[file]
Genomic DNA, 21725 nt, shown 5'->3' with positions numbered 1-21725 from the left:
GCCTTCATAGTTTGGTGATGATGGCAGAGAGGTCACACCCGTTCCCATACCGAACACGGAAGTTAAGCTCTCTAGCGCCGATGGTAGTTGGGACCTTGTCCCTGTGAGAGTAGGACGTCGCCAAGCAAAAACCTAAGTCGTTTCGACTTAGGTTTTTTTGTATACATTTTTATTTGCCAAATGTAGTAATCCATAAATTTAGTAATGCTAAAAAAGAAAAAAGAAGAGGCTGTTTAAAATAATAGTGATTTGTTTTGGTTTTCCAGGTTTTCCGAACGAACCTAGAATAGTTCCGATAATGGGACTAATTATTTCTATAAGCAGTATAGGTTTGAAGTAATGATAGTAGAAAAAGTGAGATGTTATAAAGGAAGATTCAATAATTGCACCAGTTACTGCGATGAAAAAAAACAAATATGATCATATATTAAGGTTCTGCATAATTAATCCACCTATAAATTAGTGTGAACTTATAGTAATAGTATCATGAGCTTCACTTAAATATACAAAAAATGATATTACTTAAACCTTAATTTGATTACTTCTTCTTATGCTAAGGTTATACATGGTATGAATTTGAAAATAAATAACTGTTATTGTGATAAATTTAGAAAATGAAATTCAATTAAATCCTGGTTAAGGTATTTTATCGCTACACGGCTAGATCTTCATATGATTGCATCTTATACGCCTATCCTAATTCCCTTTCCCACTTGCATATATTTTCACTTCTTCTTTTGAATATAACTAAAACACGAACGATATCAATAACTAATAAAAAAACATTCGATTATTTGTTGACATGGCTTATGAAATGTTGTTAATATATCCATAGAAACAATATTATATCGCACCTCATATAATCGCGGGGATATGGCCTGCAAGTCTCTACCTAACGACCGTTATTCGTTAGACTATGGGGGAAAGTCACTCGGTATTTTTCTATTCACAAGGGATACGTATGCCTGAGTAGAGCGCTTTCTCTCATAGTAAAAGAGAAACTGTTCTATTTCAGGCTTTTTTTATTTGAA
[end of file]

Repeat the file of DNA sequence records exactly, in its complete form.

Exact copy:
Genomic DNA, 21725 nt, shown 5'->3' with positions numbered 1-21725 from the left:
GCCTTCATAGTTTGGTGATGATGGCAGAGAGGTCACACCCGTTCCCATACCGAACACGGAAGTTAAGCTCTCTAGCGCCGATGGTAGTTGGGACCTTGTCCCTGTGAGAGTAGGACGTCGCCAAGCAAAAACCTAAGTCGTTTCGACTTAGGTTTTTTTGTATACATTTTTATTTGCCAAATGTAGTAATCCATAAATTTAGTAATGCTAAAAAAGAAAAAAGAAGAGGCTGTTTAAAATAATAGTGATTTGTTTTGGTTTTCCAGGTTTTCCGAACGAACCTAGAATAGTTCCGATAATGGGACTAATTATTTCTATAAGCAGTATAGGTTTGAAGTAATGATAGTAGAAAAAGTGAGATGTTATAAAGGAAGATTCAATAATTGCACCAGTTACTGCGATGAAAAAAAACAAATATGATCATATATTAAGGTTCTGCATAATTAATCCACCTATAAATTAGTGTGAACTTATAGTAATAGTATCATGAGCTTCACTTAAATATACAAAAAATGATATTACTTAAACCTTAATTTGATTACTTCTTCTTATGCTAAGGTTATACATGGTATGAATTTGAAAATAAATAACTGTTATTGTGATAAATTTAGAAAATGAAATTCAATTAAATCCTGGTTAAGGTATTTTATCGCTACACGGCTAGATCTTCATATGATTGCATCTTATACGCCTATCCTAATTCCCTTTCCCACTTGCATATATTTTCACTTCTTCTTTTGAATATAACTAAAACACGAACGATATCAATAACTAATAAAAAAACATTCGATTATTTGTTGACATGGCTTATGAAATGTTGTTAATATATCCATAGAAACAATATTATATCGCACCTCATATAATCGCGGGGATATGGCCTGCAAGTCTCTACCTAACGACCGTTATTCGTTAGACTATGGGGGAAAGTCACTCGGTATTTTTCTATTCACAAGGGATACGTATGCCTGAGTAGAGCGCTTTCTCTCATAGTAAAAGAGAAACTGTTCTATTTCAGGCTTTTTTTATTTGAA